*Restaurant is now closed*
Whenever Marshmallow is in town for the Summer (she lives in Taiwan), we meet up for eats. Hey, she should come back more often! Having already dined on Neapolitan-style pizza at Cotto, we planned to do lunch on another day. Elaine and Costanza were going to join us as well. Seeing how they were going to be around the Oakridge area during that time, we decided to do Dim Sum on the Westside. Now that is not as simple as it sounds. Most of the best Dim Sum joints in Vancouver are on the Eastside. When I mean best, I mean good food and good value as well. So throwing good value out the door, we made a reservation at Nong Chinese Restaurant on the corner of 41st and Granville. Formerly The One Chinese Restaurant, it is located below street level. When we used to live in Oakridge, we'd frequent this restaurant (different name back then) every weekend. Now that we're nowhere nearby, this was the first time we'd been back to this location in nearly 10 years.
With our reservation, we were seated in a private room which suited us just fine as we had 5 kiddies with us. They could make as much noise as they wanted and they pretty much did... So they left me in charge of ordering food, which is the equivalent of taking all the traffic lights off of #3 Road, because I pulled a Mijune. There was way too much food on the table, to the point where we had to resort to stacking steamers 3 high to fit onto the lazy Susan. The first dish to arrive was the Soy-Fried Noodles. These were predictably greasy. The noodles were still chewy with adequate amount of flavour. I personally am not a huge fan of adding greens or onions to the noodles, but it did add flavour in this case. For the adults, we got a bowl of Szechuan Beef Noodles. The noodles were both plentiful and al dente. They sat in a spicy broth which curiously had no depth - lots of flavour, but it was pretty superficial. The chunks of beef were moist while most of the tendons were soft (except for a few tougher ones). As evidenced by the beef noodle, there were many Szechuan options on the menu. Hence, it was no surprise to find Spicy Wontons were available. This was a healthy portion of meaty wontons which were on the softer side. Although there was a considerable amount of "red" colour and chili oil, the whole dish wasn't only mildly spicy. It was probably due to the overabundance of peanut sauce. Personally, I could done without it.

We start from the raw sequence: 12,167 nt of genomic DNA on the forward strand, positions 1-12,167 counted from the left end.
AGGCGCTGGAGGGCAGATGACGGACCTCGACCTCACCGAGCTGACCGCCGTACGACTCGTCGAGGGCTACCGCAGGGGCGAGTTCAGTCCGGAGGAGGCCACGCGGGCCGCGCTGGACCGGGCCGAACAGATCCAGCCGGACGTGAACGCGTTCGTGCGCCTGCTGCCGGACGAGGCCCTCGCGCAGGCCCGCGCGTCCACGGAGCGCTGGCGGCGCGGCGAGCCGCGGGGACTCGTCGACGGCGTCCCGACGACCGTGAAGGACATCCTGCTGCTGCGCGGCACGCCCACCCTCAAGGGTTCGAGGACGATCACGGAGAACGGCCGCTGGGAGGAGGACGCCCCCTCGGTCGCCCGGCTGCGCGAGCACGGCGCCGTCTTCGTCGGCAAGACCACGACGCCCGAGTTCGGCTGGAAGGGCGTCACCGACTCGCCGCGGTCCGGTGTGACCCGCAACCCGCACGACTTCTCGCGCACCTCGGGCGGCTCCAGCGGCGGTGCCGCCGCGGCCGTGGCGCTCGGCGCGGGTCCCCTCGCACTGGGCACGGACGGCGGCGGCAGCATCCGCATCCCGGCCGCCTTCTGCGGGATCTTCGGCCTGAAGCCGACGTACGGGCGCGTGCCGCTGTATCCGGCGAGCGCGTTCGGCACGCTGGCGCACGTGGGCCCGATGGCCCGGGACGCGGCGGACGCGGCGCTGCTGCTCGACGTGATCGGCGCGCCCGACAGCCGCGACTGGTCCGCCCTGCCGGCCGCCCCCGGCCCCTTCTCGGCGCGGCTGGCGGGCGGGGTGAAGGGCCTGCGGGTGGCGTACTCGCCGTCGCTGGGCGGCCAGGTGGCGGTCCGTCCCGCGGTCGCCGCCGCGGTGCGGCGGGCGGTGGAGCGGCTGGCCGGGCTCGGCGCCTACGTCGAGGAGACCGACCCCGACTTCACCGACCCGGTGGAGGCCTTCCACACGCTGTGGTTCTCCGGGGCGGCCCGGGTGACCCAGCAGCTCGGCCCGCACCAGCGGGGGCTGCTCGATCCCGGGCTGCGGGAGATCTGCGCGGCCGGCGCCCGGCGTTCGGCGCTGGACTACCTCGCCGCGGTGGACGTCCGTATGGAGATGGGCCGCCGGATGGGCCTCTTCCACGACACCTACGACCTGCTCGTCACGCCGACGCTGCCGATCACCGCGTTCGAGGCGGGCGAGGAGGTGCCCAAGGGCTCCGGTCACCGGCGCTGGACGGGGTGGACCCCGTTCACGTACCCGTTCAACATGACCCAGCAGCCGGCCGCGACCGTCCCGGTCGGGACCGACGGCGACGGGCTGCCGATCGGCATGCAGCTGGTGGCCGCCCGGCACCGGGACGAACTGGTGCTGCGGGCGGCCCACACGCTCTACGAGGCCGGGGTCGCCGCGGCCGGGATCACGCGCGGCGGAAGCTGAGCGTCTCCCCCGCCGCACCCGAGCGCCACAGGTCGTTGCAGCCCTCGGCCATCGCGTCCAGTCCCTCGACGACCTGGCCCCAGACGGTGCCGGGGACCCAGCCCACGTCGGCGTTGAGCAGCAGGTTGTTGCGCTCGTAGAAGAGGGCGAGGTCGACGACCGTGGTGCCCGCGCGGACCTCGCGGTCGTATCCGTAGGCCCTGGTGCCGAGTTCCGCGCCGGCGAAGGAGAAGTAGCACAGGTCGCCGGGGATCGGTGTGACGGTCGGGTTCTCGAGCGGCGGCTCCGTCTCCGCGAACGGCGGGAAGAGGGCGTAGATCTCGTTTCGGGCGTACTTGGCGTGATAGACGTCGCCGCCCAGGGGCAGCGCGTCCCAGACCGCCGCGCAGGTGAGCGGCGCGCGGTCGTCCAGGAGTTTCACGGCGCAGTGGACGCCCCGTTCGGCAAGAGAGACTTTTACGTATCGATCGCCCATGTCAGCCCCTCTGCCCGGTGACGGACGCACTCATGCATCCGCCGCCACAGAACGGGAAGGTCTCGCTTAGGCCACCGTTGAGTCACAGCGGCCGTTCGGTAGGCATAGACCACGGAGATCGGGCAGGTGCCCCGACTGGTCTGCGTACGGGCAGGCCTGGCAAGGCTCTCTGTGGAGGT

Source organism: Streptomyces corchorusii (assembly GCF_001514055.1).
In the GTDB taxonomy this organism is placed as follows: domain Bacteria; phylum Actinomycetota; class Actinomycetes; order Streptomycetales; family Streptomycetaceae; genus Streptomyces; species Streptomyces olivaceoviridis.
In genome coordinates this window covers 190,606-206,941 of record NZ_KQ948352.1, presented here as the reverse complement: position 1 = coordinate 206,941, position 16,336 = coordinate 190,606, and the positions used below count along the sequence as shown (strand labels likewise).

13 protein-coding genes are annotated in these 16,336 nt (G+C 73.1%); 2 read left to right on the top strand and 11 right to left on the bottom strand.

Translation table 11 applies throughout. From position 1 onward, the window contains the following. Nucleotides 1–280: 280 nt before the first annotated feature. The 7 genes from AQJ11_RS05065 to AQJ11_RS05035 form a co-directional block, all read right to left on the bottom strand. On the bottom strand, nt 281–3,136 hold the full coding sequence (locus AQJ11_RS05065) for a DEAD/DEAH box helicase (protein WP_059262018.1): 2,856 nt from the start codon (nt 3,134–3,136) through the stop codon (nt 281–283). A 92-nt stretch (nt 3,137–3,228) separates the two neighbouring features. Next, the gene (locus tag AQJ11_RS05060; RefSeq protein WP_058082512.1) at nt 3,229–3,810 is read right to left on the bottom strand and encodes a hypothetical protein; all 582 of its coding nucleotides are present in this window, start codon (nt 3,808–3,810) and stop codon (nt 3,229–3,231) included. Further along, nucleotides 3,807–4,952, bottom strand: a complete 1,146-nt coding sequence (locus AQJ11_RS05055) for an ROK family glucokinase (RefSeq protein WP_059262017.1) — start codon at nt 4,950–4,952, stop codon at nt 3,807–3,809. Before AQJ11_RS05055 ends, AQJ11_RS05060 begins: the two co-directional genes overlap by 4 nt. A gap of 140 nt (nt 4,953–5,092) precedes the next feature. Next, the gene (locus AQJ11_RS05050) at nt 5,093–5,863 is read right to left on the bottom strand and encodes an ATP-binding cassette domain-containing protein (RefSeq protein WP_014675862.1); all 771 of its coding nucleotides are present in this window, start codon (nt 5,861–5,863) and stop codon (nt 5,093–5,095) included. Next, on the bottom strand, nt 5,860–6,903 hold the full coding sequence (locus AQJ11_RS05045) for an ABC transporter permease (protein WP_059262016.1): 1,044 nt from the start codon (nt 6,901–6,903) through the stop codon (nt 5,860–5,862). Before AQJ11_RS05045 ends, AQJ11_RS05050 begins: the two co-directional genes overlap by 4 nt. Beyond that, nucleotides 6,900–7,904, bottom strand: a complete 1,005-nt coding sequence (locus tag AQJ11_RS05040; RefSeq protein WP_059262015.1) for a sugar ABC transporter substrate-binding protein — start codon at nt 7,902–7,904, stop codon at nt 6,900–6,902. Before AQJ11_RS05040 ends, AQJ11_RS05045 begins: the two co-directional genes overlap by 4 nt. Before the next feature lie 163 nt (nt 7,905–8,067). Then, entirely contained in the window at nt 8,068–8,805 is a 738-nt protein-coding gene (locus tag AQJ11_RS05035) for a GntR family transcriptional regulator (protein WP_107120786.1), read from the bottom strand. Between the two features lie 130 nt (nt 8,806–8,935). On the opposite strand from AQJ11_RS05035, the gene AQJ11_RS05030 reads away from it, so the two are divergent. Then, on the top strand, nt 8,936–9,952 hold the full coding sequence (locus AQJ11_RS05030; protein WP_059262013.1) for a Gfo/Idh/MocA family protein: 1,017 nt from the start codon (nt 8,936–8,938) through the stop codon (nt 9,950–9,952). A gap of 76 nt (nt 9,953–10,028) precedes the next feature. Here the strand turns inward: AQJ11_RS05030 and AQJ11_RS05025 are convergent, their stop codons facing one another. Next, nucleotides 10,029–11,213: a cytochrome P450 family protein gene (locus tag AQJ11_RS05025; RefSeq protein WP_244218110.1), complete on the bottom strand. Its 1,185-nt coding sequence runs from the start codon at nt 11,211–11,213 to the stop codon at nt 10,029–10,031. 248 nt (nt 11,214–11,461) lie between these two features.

Moving onto another region of Chinese cuisine, we had the Xiao Long Bao (Shanghainese). We actually got 3 steamers of these (6 dumplings each) because we wanted each person to have at least 2 and the fact Costanza's son could down one order himself. Well, everything was conspiring to make this decision a mistake. First, Costanza's son decided to have and "off" day and only ate one dumpling. Furthermore, everyone else had one as well. That left nearly 2 full steamers of XLBs. It was too bad really because they were actually decent for this type of restaurant. I am not going as far as saying they could compete with the best in town, but you get the idea. As expected, the dumpling skin was slightly thick with a gritty meat filling. There was a good amount of soup inside though which was pretty bland except for a bit of sweetness and a pretty strong hit of Shaoxing wine. Now as for another Shanghainese offering, the Green Onion Pancake, it was the deep fried variety. Although I do like the crispiness of the deep fried version, it can often be an greasy mess. This one was somewhere in the middle - it was neither greasy nor was it not-greasy. It was crispy but a touch salty.